Fighting wildfires is a difficult, dirty and dangerous job, and also one that many people do because of how much they respect and care for people’s lives and safety.
For two firefighters working the Radio Hill Fire near Tremonton recently, that respect was on display during a chance discovery of a memorial to two plane crash victims who died on the mountain more than 24 years ago.
Last week, Colten Naef and Jacob Judkins were part of the team fighting the fire on the ground. They were all the way near the top of the mountain when they came across an engraved stone that had been placed there to memorialize Earl and Susan Shomber, a Florida couple who perished on Feb. 9, 1995, when their personal twin-engine plane crashed as they attempted to make a stop in Tremonton during a flight from Colorado to Nevada.
According to Colten’s father, Casey, the two firefighters found the memorial in a pocket of junipers near the peak. Given the urgency of the task at hand, they would have been forgiven for passing it by. Instead, Naef and Judkins stopped to remove the heavier fuels from around the headstone, sparing it the most intense heat of the blaze and helping ensure that it will continue to honor the couple who died there.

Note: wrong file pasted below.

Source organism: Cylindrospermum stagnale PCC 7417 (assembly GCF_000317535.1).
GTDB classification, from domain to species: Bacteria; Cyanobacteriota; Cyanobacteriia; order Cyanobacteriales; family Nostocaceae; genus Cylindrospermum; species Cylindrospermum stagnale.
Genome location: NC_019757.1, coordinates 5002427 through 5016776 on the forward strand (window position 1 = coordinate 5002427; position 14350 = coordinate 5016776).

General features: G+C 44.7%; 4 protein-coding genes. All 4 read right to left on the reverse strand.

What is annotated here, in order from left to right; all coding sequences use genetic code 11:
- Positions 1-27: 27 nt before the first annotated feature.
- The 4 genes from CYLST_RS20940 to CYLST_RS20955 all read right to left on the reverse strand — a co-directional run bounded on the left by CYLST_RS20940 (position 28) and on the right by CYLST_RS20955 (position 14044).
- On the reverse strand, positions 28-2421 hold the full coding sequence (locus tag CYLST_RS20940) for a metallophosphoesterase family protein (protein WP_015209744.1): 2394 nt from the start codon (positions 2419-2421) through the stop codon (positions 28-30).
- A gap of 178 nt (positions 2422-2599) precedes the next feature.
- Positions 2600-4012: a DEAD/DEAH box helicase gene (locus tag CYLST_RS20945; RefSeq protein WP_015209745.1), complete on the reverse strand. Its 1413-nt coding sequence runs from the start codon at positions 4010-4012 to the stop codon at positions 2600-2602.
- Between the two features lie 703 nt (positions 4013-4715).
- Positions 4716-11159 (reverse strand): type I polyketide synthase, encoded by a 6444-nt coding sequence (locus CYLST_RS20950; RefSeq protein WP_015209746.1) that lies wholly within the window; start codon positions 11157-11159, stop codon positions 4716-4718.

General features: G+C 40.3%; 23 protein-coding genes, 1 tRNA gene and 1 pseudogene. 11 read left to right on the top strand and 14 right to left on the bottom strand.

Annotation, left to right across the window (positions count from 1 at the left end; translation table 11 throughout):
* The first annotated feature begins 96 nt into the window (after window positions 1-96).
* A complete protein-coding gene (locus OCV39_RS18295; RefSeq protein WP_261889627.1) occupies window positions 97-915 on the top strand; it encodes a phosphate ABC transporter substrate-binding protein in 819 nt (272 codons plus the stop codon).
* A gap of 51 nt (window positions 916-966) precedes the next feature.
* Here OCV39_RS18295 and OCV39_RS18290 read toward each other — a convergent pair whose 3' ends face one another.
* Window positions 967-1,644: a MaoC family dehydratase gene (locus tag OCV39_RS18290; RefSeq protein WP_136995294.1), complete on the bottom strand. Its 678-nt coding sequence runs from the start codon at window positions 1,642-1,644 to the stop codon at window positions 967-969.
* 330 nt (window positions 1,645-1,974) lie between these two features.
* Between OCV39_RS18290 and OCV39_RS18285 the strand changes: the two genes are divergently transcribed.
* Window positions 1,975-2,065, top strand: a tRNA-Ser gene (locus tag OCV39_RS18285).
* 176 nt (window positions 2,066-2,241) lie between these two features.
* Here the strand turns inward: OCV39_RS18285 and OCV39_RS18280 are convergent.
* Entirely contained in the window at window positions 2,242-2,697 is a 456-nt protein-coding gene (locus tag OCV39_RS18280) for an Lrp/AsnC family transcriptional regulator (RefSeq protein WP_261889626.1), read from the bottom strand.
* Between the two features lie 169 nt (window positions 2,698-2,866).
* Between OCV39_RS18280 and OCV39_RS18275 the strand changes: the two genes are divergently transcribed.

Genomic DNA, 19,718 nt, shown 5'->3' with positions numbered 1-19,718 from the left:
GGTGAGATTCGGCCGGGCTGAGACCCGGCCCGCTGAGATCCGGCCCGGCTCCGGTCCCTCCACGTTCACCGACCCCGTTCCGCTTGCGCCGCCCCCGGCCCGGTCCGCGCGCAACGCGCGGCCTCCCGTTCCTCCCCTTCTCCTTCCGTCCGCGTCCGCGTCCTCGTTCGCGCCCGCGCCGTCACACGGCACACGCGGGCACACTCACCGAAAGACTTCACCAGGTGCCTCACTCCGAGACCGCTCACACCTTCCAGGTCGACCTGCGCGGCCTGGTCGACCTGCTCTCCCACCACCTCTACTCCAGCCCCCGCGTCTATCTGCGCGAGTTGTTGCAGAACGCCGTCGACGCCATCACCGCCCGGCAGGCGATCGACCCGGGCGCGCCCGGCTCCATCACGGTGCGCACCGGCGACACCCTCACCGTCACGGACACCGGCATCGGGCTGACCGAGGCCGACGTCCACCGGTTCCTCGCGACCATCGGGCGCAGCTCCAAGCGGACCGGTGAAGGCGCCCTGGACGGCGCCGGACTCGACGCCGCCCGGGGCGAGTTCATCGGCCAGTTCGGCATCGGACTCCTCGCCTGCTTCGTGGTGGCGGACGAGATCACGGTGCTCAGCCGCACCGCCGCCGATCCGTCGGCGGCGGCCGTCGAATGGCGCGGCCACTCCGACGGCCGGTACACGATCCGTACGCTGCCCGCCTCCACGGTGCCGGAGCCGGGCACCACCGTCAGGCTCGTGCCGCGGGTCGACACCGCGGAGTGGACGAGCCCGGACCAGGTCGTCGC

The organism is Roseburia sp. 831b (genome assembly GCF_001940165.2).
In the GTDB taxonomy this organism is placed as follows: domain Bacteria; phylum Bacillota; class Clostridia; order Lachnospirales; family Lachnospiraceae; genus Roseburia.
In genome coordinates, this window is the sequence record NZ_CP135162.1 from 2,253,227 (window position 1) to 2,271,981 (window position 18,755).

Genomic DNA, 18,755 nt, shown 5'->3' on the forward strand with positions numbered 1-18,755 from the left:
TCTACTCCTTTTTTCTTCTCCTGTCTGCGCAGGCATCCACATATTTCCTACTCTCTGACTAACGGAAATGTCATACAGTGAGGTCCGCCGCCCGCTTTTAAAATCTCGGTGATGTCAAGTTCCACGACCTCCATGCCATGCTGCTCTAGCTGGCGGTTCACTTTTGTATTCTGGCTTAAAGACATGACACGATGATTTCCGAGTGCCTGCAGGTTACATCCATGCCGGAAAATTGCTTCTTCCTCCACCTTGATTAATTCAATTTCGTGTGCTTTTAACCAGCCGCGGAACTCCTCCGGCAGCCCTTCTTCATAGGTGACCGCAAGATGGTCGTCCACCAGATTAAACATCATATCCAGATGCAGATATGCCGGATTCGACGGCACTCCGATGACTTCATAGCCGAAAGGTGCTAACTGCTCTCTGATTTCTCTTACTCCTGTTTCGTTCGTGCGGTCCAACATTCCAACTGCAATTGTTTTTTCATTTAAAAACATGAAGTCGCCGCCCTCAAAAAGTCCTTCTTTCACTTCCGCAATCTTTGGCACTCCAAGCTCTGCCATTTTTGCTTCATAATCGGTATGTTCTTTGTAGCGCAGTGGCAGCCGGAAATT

According to an article in the Leader on Feb. 15, 1995, the Shombers were flying from Pueblo, Colorado, to Winnemucca, Nevada, and had intended to stop in Tremonton for an unknown length of time. Investigators with the National Transportation Safety Board said the twin-engine Piper Aerostar was last spotted on radar about three miles from Tremonton, and the crash site was only a mile from the Tremonton airport, above the “BR” painted on the side of the mountain.